Friday, February 03, 2006


A Cartoon Controversy

This blog needs a new strategy manager. Back in October, when I first read about the Danish Mohammad cartoons, I decided that it would be one of those stories just not worth writing about. I guess Jyllands-Posten probably thought the same thing, maybe a bit of trouble from a couple of Copenhagen imams, and then the end of the matter.

Well, both they and I were wrong. In a world with communication as wide as it is today, these stories always seep out eventually. It's taken over three months to reach this point, but now it has, it's become a diplomatic crisis.

The controversy has deepened over the last couple of days with several more European papers including the 'toons. A full list of the papers to do so, minus the Jordanian one found in that report, plus the editorial statements of those papers, can be found here. At least this last has helped separate the wheat from the chaff in blog terms - those who actually believe in the freedom of expression taking a different tack from those merely claim to.

The Danish cartoons, were, I suppose a little offensive. Probably the most offensive were:

According to this, the BBC news managed the worst possible compromise, showing the cartoons, but blacking bits out as if they were genitals before the watershed. In fact, perhaps they should have gone the whole hog and just put fig leafs in the strategic places.

Apparently, the Die Welt editorial claimed that 'One could take the Muslims protests more seriously if they were less hypocritical. When Syrian television broadcast a prime time documentary drama showing rabbis as cannibals, the imams were silent.'

I would go further than this. This website collects cartoons from some of the major newspapers in the Middle East, and the stench of hypocrisy runs foul indeed. For instance:

This is from the Jordanian Al-Dustur newspaper. The picture is obviously of Auschwitz, and the writing states 'Gaza Strip, or the Israeli Annihilation Camp.'


This one, from the official cartoonist of the Palestinian Authority (quite a job!), shows Jews as snakes - as they have been portrayed in European anti-Semitic literature for centuries - 'controlling' the US.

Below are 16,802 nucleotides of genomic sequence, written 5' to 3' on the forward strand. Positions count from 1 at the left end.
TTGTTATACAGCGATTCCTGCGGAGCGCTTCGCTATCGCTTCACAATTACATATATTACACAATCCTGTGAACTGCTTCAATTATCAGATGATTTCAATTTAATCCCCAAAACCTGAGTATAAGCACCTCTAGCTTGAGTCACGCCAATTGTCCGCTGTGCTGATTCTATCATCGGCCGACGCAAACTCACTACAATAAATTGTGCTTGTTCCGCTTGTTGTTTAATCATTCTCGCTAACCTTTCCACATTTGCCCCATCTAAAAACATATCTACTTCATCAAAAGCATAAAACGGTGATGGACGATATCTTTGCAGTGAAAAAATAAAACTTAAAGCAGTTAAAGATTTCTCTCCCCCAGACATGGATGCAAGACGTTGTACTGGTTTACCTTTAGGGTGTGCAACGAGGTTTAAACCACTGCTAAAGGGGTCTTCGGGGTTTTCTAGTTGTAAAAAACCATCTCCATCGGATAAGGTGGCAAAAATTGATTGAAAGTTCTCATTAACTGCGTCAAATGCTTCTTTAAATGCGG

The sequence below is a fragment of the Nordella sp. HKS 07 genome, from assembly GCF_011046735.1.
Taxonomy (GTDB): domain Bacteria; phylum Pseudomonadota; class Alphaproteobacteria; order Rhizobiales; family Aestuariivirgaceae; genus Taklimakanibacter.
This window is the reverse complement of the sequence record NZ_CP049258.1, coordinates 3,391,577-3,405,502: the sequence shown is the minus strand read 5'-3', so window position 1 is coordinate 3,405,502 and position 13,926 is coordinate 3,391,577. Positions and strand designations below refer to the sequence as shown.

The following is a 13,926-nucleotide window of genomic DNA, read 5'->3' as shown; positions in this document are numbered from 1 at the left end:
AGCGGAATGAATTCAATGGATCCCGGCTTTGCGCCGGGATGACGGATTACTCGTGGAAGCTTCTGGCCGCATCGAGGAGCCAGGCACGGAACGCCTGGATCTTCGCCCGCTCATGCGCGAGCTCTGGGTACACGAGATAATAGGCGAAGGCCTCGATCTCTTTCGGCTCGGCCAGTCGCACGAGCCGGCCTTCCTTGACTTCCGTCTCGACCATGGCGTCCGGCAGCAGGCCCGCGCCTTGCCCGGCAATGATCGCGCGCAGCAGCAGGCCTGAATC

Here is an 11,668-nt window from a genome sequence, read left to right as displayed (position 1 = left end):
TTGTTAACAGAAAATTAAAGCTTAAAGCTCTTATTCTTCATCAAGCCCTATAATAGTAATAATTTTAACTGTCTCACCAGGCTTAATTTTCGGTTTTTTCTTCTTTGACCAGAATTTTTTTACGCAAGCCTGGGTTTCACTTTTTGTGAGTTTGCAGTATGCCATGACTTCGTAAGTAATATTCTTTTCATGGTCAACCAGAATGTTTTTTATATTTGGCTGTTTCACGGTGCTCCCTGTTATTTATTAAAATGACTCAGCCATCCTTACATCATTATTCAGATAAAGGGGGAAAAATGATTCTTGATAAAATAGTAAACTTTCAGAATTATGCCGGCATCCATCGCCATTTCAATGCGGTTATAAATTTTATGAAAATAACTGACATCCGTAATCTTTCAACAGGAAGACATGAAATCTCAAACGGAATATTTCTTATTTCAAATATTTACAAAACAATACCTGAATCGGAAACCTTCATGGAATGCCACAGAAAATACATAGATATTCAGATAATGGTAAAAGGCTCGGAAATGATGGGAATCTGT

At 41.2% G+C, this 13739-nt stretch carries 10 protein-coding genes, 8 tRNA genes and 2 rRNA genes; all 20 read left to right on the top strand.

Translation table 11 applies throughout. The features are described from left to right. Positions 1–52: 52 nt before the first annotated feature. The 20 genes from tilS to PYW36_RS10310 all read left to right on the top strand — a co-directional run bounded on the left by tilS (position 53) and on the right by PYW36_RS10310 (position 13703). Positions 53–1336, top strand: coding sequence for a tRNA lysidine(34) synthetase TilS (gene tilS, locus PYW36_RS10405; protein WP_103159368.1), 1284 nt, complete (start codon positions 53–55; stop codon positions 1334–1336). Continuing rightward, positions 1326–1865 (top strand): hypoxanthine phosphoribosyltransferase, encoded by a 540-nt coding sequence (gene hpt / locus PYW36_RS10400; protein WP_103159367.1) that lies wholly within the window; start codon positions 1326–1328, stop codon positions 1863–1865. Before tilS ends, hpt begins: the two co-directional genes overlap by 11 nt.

Now, my position on this is simple. Either both of these sets of cartoons are offensive and condemnable or neither. Personally, I think people should just grow up, get a thick skin and generally act like they've got a pair, and stop this pathetic whinging about cartoons, of all things. In particular, those protesting the Danish cartoons should acknowledge that they produce plenty offensive themselves, and call it a day. After all, at least those show a little thought - it could be worse, it could be Steve Bell drawing George Bush as a chimp yet again, for about the 800th time, in the Guardian. Great idea, Steve, did you think of it all by yourself?


It now emerges that, in fact, the controversy has been stoked by a handful of Danish Muslims who travelled to the Middle East, armed with the cartoons, plus three more that are even more controversial - one depicts a praying Muslim being raped by a dog, and the other two show Mohammad as a pedophile and as a pig respectively. These cartoons were not published by Jyllands-Posten, and were almost certainly not commissioned by them, or any other media source in Denmark. So, nice one, you travelling whiners, congratulations, you've just (unfairly) dropped your own country right in the shit. Well done.

Somehow I don't think they care that Denmark is "their own country".
Sadly, probably not.
To be honest, I found the cartoons fairly miserable and obvious. That to me was the biggest crime.

None of them rose to the challenge of the subject matter and said anything of much value.

I'm a bit torn on this one.

On one hand, I can't see how any Muslim would not be angered by such depictions. On the other, the reaction has been beyond belief. Condemnation certainly, but rioting? Oh, and yes, the anti-Semitism of much of the Islamic world is breathtaking. Some would argue that such sentiment is steeped in political and historical conflict. I'm not remotely convinced.

I wouldn't pretend to understand the hysteria though, I'm not a Muslim and have little knowledge of the faith and it's sensibilities.

A bit like our cartoonist friends..........
I think it's worth bearing in mind that the reason Jyllands Posten called for and published the cartoons in the first place was that they'd heard about a Danish author who couldn't find anyone willing to illustrate his book about Muhammed.

One cartoonist turned the author down citing the murder of Theo Van Gogh and another cited an attack on a non-Muslim university professor who had read out sections of the Koran to his students.

The newspaper decided to treat this as a free speech issue and called on cartoonists to supply pictures of Muhammed. 12 cartoonists responded. Four of the cartoons were critical of Islam, three criticised Jyllands Posted, one addressed the issue of cartoonists being afraid to draw Muhammed and the rest made no point at all.

I think that the fundamental point here is that, if we are to have freedom of speech, then people are going to get offended. This is true of Muslims in relation to Jyllands Posten and of Christians in relation to Jerry Springer: The Opera. If we start limiting what can be said one the basis of the sensibilities of one outraged minority or the other then we will have abandoned free speech and all the progress that has been built upon it.
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